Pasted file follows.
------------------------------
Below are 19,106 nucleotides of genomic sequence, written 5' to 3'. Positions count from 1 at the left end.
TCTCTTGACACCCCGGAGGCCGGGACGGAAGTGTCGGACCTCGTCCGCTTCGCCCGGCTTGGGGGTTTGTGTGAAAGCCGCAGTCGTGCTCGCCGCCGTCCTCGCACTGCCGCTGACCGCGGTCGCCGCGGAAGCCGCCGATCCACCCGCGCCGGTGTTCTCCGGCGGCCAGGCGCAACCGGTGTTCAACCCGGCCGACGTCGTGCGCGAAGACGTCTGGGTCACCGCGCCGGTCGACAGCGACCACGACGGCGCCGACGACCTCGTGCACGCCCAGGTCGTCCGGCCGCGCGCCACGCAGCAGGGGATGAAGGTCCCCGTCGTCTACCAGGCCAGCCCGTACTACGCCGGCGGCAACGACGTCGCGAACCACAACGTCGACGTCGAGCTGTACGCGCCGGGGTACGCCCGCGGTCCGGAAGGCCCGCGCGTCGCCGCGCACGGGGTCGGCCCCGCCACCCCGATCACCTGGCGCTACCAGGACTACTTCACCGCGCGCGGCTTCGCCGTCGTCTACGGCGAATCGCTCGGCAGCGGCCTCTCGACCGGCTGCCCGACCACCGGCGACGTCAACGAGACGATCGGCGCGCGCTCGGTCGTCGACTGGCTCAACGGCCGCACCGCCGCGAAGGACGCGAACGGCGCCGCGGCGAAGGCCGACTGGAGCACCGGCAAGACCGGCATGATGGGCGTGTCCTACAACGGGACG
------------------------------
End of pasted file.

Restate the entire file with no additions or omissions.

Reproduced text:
Below are 19,106 nucleotides of genomic sequence, written 5' to 3'. Positions count from 1 at the left end.
TCTCTTGACACCCCGGAGGCCGGGACGGAAGTGTCGGACCTCGTCCGCTTCGCCCGGCTTGGGGGTTTGTGTGAAAGCCGCAGTCGTGCTCGCCGCCGTCCTCGCACTGCCGCTGACCGCGGTCGCCGCGGAAGCCGCCGATCCACCCGCGCCGGTGTTCTCCGGCGGCCAGGCGCAACCGGTGTTCAACCCGGCCGACGTCGTGCGCGAAGACGTCTGGGTCACCGCGCCGGTCGACAGCGACCACGACGGCGCCGACGACCTCGTGCACGCCCAGGTCGTCCGGCCGCGCGCCACGCAGCAGGGGATGAAGGTCCCCGTCGTCTACCAGGCCAGCCCGTACTACGCCGGCGGCAACGACGTCGCGAACCACAACGTCGACGTCGAGCTGTACGCGCCGGGGTACGCCCGCGGTCCGGAAGGCCCGCGCGTCGCCGCGCACGGGGTCGGCCCCGCCACCCCGATCACCTGGCGCTACCAGGACTACTTCACCGCGCGCGGCTTCGCCGTCGTCTACGGCGAATCGCTCGGCAGCGGCCTCTCGACCGGCTGCCCGACCACCGGCGACGTCAACGAGACGATCGGCGCGCGCTCGGTCGTCGACTGGCTCAACGGCCGCACCGCCGCGAAGGACGCGAACGGCGCCGCGGCGAAGGCCGACTGGAGCACCGGCAAGACCGGCATGATGGGCGTGTCCTACAACGGGACG